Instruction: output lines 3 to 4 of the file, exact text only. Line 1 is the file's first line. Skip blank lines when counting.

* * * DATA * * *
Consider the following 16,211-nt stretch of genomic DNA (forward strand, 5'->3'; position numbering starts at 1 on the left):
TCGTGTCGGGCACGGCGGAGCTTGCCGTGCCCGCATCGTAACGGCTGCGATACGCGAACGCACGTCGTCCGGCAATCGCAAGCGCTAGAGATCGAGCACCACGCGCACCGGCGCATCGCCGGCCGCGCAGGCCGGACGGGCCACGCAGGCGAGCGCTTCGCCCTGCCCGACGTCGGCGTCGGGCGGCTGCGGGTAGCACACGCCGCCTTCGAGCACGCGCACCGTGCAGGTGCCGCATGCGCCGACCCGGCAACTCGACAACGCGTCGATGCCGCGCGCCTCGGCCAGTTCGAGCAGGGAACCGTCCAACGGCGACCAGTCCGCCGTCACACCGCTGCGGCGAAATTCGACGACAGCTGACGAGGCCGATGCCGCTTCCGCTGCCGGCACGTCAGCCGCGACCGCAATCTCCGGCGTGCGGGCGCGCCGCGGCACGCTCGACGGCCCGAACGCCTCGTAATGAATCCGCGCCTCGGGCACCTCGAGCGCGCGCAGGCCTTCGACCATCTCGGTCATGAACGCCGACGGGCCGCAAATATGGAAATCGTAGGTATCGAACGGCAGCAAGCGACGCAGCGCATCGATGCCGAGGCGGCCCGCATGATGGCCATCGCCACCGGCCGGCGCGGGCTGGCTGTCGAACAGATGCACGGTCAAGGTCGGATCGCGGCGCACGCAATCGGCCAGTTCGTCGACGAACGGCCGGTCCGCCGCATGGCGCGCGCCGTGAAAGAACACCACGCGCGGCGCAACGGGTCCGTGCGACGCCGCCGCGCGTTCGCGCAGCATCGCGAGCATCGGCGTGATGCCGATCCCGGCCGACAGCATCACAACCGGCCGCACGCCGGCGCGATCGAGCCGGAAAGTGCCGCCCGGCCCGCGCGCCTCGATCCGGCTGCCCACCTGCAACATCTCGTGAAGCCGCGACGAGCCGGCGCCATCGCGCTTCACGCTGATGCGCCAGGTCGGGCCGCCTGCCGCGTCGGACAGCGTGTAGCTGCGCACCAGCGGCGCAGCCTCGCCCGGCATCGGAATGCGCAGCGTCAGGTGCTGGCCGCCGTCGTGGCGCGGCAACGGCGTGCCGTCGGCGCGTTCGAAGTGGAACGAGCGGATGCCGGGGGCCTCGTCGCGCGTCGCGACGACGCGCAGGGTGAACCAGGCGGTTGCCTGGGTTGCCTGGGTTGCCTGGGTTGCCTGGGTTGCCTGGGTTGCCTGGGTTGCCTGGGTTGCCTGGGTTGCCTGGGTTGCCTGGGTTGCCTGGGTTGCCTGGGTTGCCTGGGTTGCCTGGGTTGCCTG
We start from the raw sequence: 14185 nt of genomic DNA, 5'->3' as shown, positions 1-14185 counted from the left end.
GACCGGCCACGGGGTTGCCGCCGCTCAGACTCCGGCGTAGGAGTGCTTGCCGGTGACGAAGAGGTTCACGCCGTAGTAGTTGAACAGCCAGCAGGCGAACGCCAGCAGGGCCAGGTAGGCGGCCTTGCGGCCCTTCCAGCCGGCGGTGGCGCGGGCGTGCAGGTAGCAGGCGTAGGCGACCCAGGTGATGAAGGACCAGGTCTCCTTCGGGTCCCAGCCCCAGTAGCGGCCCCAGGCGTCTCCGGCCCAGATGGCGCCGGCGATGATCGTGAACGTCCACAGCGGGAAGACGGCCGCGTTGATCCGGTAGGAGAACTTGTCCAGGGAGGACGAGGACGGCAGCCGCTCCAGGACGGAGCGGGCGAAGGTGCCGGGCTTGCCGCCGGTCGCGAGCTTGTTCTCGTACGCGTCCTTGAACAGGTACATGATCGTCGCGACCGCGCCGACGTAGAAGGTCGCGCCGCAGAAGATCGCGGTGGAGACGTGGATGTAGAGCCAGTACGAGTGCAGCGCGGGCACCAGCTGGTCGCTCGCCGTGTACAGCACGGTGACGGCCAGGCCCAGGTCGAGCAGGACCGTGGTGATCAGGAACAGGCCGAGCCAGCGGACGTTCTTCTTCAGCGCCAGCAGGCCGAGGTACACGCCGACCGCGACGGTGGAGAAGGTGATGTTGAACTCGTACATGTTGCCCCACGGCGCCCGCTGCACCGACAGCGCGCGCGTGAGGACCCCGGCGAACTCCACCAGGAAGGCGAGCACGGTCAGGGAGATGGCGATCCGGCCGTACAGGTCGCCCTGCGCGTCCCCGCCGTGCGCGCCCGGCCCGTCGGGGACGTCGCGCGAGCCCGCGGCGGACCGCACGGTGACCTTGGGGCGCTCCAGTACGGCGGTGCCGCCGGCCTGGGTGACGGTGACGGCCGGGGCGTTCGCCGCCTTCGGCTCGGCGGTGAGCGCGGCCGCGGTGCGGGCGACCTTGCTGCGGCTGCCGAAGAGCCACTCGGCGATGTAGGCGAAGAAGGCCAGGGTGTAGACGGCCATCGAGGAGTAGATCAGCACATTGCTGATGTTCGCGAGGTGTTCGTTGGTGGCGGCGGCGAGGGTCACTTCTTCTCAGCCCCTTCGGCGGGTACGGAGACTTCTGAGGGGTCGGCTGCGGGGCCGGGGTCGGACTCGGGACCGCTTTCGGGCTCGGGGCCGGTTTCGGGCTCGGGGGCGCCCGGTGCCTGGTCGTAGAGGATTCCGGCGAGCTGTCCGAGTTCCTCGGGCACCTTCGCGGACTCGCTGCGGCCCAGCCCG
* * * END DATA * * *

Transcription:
We start from the raw sequence: 14185 nt of genomic DNA, 5'->3' as shown, positions 1-14185 counted from the left end.
GACCGGCCACGGGGTTGCCGCCGCTCAGACTCCGGCGTAGGAGTGCTTGCCGGTGACGAAGAGGTTCACGCCGTAGTAGTTGAACAGCCAGCAGGCGAACGCCAGCAGGGCCAGGTAGGCGGCCTTGCGGCCCTTCCAGCCGGCGGTGGCGCGGGCGTGCAGGTAGCAGGCGTAGGCGACCCAGGTGATGAAGGACCAGGTCTCCTTCGGGTCCCAGCCCCAGTAGCGGCCCCAGGCGTCTCCGGCCCAGATGGCGCCGGCGATGATCGTGAACGTCCACAGCGGGAAGACGGCCGCGTTGATCCGGTAGGAGAACTTGTCCAGGGAGGACGAGGACGGCAGCCGCTCCAGGACGGAGCGGGCGAAGGTGCCGGGCTTGCCGCCGGTCGCGAGCTTGTTCTCGTACGCGTCCTTGAACAGGTACATGATCGTCGCGACCGCGCCGACGTAGAAGGTCGCGCCGCAGAAGATCGCGGTGGAGACGTGGATGTAGAGCCAGTACGAGTGCAGCGCGGGCACCAGCTGGTCGCTCGCCGTGTACAGCACGGTGACGGCCAGGCCCAGGTCGAGCAGGACCGTGGTGATCAGGAACAGGCCGAGCCAGCGGACGTTCTTCTTCAGCGCCAGCAGGCCGAGGTACACGCCGACCGCGACGGTGGAGAAGGTGATGTTGAACTCGTACATGTTGCCCCACGGCGCCCGCTGCACCGACAGCGCGCGCGTGAGGACCCCGGCGAACTCCACCAGGAAGGCGAGCACGGTCAGGGAGATGGCGATCCGGCCGTACAGGTCGCCCTGCGCGTCCCCGCCGTGCGCGCCCGGCCCGTCGGGGACGTCGCGCGAGCCCGCGGCGGACCGCACGGTGACCTTGGGGCGCTCCAGTACGGCGGTGCCGCCGGCCTGGGTGACGGTGACGGCCGGGGCGTTCGCCGCCTTCGGCTCGGCGGTGAGCGCGGCCGCGGTGCGGGCGACCTTGCTGCGGCTGCCGAAGAGCCACTCGGCGATGTAGGCGAAGAAGGCCAGGGTGTAGACGGCCATCGAGGAGTAGATCAGCACATTGCTGATGTTCGCGAGGTGTTCGTTGGTGGCGGCGGCGAGGGTCACTTCTTCTCAGCCCCTTCGGCGGGTACGGAGACTTCTGAGGGGTCGGCTGCGGGGCCGGGGTCGGACTCGGGACCGCTTTCGGGCTCGGGGCCGGTTTCGGGCTCGGGGGCGCCCGGTGCCTGGTCGTAGAGGATTCCGGCGAGCTGTCCGAGTTCCTCGGGCACCTTCGCGGACTCGCTGCGGCCCAGCCCG